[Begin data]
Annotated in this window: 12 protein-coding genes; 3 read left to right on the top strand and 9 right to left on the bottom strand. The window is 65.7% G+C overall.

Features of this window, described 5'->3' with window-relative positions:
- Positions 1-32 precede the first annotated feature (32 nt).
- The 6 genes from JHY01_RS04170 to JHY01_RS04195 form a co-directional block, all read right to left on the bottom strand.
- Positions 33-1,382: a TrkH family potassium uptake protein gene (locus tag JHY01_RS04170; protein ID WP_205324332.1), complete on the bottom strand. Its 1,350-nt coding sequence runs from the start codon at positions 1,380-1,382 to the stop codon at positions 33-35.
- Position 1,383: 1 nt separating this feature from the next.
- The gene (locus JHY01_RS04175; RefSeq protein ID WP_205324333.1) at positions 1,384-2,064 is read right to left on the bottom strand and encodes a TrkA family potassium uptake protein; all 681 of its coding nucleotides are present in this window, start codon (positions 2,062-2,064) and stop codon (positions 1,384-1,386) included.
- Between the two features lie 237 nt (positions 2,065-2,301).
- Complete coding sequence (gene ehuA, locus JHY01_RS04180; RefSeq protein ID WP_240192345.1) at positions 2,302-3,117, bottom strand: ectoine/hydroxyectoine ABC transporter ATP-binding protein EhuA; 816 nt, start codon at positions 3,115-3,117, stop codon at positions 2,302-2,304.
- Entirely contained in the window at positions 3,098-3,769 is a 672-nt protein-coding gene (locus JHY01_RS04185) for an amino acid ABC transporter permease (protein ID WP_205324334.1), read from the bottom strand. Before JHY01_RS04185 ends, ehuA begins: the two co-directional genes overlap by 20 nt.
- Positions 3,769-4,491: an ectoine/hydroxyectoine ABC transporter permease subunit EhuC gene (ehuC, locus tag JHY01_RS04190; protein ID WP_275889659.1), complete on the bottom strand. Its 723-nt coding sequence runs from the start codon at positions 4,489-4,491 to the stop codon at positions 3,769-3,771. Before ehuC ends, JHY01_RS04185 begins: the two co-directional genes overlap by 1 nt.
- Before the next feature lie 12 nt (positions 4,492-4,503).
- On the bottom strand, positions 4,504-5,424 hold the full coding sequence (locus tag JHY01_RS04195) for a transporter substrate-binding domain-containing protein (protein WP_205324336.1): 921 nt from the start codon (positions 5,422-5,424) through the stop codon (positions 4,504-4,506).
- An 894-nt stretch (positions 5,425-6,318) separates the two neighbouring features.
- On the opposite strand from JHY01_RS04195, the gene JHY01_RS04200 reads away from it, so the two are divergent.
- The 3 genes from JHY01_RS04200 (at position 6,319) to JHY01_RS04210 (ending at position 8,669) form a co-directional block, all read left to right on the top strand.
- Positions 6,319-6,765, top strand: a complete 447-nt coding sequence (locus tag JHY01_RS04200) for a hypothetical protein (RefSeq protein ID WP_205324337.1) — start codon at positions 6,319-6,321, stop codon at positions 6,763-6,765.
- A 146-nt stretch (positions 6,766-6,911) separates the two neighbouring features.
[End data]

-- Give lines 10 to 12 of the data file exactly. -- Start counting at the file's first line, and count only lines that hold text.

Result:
- Entirely contained in the window at positions 3,098-3,769 is a 672-nt protein-coding gene (locus JHY01_RS04185) for an amino acid ABC transporter permease (protein ID WP_205324334.1), read from the bottom strand. Before JHY01_RS04185 ends, ehuA begins: the two co-directional genes overlap by 20 nt.
- Positions 3,769-4,491: an ectoine/hydroxyectoine ABC transporter permease subunit EhuC gene (ehuC, locus tag JHY01_RS04190; protein ID WP_275889659.1), complete on the bottom strand. Its 723-nt coding sequence runs from the start codon at positions 4,489-4,491 to the stop codon at positions 3,769-3,771. Before ehuC ends, JHY01_RS04185 begins: the two co-directional genes overlap by 1 nt.
- Before the next feature lie 12 nt (positions 4,492-4,503).